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A big cat sanctuary has today been criticised for allowing a model into one of its enclosures - for a photoshoot with cheetahs.
Heavily-tattooed Lusy Logan posed for a series of seductive shots with animals at the Wildlife Heritage Foundation in Smarden.
The Captive Animals' Protection Society today branded the shoot "dangerous and irresponsible", but the sanctuary said neither the safety of the animals or model was at risk.
In a video set to a thumping beat posted on Lusy's YouTube page, she is seen posing seductively in front of a cheetah.
Wearing a leopard-print halterneck dress - slashed to the hip - and matching shoes, she is photographed in various poses - and at one point strokes one of the animals.
The 24-year-old, who is covered in dozens of tattoos from head to toe, describes herself as an "internationally published tattoo model and animal lover".
She said on YouTube: "This photoshoot was in aid of the decreasing number of big cats, the people trying to save them and my passion for these beautiful creatures.
"Please donate, follow and support this sanctuary they do an amazing job!"
"Allowing close interactions between members of the public and dangerous wild animals is unethical, irresponsible and extremely dangerous..." - Liz Tyson, Captive Animals' Protection Society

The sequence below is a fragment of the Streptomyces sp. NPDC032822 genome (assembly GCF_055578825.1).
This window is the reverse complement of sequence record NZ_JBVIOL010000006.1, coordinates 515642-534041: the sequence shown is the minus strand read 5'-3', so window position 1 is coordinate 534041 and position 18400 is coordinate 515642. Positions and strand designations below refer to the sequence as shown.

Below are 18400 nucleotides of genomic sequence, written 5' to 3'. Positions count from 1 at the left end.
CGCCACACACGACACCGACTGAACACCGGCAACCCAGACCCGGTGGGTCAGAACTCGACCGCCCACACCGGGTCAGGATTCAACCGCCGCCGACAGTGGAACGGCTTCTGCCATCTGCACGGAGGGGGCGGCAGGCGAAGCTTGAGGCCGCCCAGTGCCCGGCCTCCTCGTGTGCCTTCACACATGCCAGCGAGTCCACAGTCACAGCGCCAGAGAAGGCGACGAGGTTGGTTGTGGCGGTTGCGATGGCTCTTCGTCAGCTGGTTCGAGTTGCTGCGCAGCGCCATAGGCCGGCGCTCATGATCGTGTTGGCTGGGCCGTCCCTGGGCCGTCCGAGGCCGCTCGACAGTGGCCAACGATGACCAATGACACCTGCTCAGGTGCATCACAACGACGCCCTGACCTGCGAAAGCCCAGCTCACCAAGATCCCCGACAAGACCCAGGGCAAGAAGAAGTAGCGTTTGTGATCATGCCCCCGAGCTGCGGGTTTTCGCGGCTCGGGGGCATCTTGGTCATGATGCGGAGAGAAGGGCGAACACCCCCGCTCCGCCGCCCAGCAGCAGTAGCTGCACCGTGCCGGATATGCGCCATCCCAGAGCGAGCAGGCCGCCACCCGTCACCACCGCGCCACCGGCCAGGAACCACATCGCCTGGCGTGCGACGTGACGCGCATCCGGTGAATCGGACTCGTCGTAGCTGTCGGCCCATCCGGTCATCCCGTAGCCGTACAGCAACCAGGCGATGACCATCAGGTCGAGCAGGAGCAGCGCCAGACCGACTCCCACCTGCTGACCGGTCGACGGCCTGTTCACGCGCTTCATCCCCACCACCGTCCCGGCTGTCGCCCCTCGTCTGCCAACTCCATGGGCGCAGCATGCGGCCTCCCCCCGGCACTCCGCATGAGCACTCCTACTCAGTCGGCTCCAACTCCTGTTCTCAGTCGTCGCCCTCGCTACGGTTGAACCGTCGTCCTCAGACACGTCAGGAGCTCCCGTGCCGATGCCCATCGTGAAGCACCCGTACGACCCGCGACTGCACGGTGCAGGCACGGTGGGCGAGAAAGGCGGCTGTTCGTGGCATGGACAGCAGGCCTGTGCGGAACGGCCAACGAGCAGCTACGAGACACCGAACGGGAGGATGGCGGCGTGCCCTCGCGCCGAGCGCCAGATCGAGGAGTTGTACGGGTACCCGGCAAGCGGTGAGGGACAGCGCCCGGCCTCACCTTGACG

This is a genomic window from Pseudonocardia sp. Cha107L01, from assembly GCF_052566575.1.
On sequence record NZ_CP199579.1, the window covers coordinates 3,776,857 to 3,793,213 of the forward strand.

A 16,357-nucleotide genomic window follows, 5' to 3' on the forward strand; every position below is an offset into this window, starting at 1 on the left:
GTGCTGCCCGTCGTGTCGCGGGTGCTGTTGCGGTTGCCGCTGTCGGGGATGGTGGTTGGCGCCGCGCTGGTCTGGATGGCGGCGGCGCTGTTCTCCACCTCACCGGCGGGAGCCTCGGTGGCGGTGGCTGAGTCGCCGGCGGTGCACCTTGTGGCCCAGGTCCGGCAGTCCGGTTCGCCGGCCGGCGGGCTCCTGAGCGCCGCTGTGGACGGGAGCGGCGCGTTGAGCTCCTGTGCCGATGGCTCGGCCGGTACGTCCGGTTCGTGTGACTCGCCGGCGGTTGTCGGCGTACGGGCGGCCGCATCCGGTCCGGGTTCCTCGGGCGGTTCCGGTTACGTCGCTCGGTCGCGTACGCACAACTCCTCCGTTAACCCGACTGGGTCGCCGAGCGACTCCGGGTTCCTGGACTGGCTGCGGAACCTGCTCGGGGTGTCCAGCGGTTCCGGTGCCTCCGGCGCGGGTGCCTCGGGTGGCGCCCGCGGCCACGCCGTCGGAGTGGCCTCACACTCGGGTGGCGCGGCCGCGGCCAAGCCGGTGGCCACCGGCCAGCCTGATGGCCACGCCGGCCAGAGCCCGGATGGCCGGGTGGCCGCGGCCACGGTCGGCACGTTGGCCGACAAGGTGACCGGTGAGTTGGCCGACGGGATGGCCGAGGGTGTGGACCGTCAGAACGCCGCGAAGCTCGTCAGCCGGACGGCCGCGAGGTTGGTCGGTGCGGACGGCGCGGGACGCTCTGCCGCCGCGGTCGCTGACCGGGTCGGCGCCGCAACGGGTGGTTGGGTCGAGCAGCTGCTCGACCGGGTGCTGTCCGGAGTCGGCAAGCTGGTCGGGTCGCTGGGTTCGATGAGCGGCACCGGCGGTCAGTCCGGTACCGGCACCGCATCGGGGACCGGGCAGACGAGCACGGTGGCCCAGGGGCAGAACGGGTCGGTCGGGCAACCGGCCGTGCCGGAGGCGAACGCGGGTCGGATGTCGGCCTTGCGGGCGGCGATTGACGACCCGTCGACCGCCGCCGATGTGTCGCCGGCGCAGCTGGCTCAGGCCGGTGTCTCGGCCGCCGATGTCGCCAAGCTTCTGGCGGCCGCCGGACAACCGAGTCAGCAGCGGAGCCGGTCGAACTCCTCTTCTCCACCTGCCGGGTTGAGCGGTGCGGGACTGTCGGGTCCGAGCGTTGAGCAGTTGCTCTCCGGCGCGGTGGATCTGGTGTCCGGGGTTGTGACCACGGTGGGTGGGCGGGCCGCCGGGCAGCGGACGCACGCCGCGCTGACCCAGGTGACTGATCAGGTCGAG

The Wildlife Heritage Foundation (WHF) does not open to the public, but offers paid-for "experiences" with animals.
CAPS director Liz Tyson said: "To find that the animals are now being rented out for photoshoots is shocking.
"Allowing close interactions between members of the public and dangerous wild animals is unethical, irresponsible and extremely dangerous."
She added: "To call the continued use of animals in this way an accident waiting to happen is perhaps an understatement.
"We have numerous examples of people either deliberately or innocently coming into contact with wild animals with tragic results.
"It is time we all seriously question the keeping of these animals in captivity; not just for their sake, but for ours too."
WHF spokesman Tanith Brown said: "We do up-close experiences with our smaller cats so they are used to having close contact with people.
"The animals aren't being rented out and we certainly wouldn't do anything to put them or the animals at risk."
She added: "Lusy does a lot of good publicity to raise awareness and good conservation work.
"All she did was stand and pose for photographs. I can't see anything negative about what she’s done. Our cats come first every time and we would never jeopardise their welfare."
The WHF posted on its Facebook page: "Lusy Logan is a great model who spent a few hours at WHF to help promote the work we are doing and have a photoshoot in with some of the cats.
"Lusy has a real passion in helping wildlife as you can see she is not worried about how close the cats get."
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